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Tuesday, March 26, 2024

Book Review: Black Panther: A Cultural Exploration by Ytasha L. Womack


reviewed by Charles W. Henebry, Boston University

Black Panther: A Cultural Exploration by Ytasha L. Womack. New York: Epic Ink, 2023. 176pp.

Judging by its cover, lavish illustrations, and meager page count, you wouldn’t think Black Panther: A Cultural Exploration lived up to the scholarly ambitions of its title. Yet Womack manages to pack a surprising wealth of cultural references and oral history into this slender volume. Having myself analyzed the Panther by reference to the aims of his creators, I was fascinated by Womack’s reader-centered approach to the character. Prior scholarship has problematized the Panther’s status as the “World’s First Black Superhero,” given Marvel’s all-white creative staff back in the sixties. Womack implicitly responds to this criticism with a moving account of the lived experience of the superhero’s African-American fans who, in that same era, encountered the new character at the newsstand and argued with their friends about how he was connected to the Black Panther Party. And she ties this oral history to developments in contemporary history and culture, from Kwame Nkrumah, the first Prime Minister of Ghana, to the cosmic jazz of Sun-Ra. In so doing, she encourages us to think of the Black Panther not as corporate IP, but as one of the shared myths of our culture: “I’d reason that the Black Panther myth is bigger than its creators, an idea held by fans, writers, pencilers, and the awed alike—a myth that channels love and liberation.” Having previously published a book on Afrofuturism, Womack is well situated to deliver in this effort to claim the Black Panther as a genuine expression of the African-American experience.

While the first chapter contextualizes the creation of the Black Panther in the ferment of the late 1960s, the book is organized not by timeline but by topic: “The Panther Mystique,” “The Wakandan Protopia,” “The Modern Goddess and Futuristic Warrior Queens,” etc. Throughout, Womack works suggestively rather than analytically: in the chapter on political power, for instance, she juxtaposes the Panther with real-world political figures ranging from MLK to Mandela, but does not explicitly argue any particular parallel or connection. Some may see this as a virtue, in that it invites the reader to take an active role in making sense of the Panther’s cultural resonance. But I would have liked a more detailed account, especially in regard to lesser-known figures like Kwame Nkrumah. Without such detail, the reader is hardly in a position to weigh the real significance of Womack’s musings.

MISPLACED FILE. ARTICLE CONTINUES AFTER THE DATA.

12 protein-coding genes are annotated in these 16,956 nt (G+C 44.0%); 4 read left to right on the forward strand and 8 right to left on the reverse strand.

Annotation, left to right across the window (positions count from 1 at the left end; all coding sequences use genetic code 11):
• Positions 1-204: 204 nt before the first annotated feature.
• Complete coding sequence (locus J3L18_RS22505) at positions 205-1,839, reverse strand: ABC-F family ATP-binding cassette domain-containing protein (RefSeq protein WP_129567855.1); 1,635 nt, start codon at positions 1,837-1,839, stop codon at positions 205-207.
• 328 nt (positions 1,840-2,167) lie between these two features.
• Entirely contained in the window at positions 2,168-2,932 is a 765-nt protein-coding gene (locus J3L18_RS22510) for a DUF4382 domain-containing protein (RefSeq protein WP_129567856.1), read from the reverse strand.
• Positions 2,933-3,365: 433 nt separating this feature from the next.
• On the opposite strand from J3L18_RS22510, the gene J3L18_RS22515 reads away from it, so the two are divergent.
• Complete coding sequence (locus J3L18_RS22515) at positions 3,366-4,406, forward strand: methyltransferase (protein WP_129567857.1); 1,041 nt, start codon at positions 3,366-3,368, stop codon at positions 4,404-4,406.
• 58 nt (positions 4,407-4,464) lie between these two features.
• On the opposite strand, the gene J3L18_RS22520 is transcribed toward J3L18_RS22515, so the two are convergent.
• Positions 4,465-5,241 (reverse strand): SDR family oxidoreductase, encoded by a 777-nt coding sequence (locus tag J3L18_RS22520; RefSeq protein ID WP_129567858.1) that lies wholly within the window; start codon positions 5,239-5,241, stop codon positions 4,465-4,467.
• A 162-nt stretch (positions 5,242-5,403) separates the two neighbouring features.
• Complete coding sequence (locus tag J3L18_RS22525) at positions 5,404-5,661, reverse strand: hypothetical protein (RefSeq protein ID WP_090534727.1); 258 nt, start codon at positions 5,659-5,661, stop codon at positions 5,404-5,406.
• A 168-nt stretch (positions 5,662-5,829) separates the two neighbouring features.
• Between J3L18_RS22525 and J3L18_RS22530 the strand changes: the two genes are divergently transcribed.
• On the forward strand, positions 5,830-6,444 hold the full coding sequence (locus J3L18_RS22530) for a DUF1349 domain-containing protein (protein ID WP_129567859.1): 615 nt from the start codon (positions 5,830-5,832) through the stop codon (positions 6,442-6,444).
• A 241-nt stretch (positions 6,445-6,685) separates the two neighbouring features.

The book’s greatest strength is its oral history of fans. Besides childhood memories, the interviews offer up a variety of insights as to the Panther’s political and cultural significance. A few of those interviewed are famous; many others are identified by Womack as authors or artists. In a few cases, we are provided with no more than a name, which left me wondering what principle Womack used in choosing whom to interview.

Another strength is the book’s format: lavish full-color images predominate throughout, ranging from comics panels to news photographs. Comics are a visual medium, and it’s wonderful to see scholarship illustrated in this way. Too often, due to the cost of permissions, comics scholars see their work go to print with no illustrations whatsoever. In Black Panther as well as in an earlier book on Spider-Man, Epic Ink neatly solved the permissions problem by partnering with Marvel Comics.

But I can’t help but worry that this cure is worse than the disease. Rights holders like Marvel are unlikely to partner with scholars who train a critical eye on their history, so in the marketplace of ideas, such scholarship will be text-only and hence at a disadvantage relative to visually attractive puff-pieces. Womack’s wholeheartedly celebratory account—which interrogates neither the politics of the characters early decades nor the politics of Marvels creative team—does little to allay such concerns. Interested readers will have to seek out that richly problematic history elsewhere.

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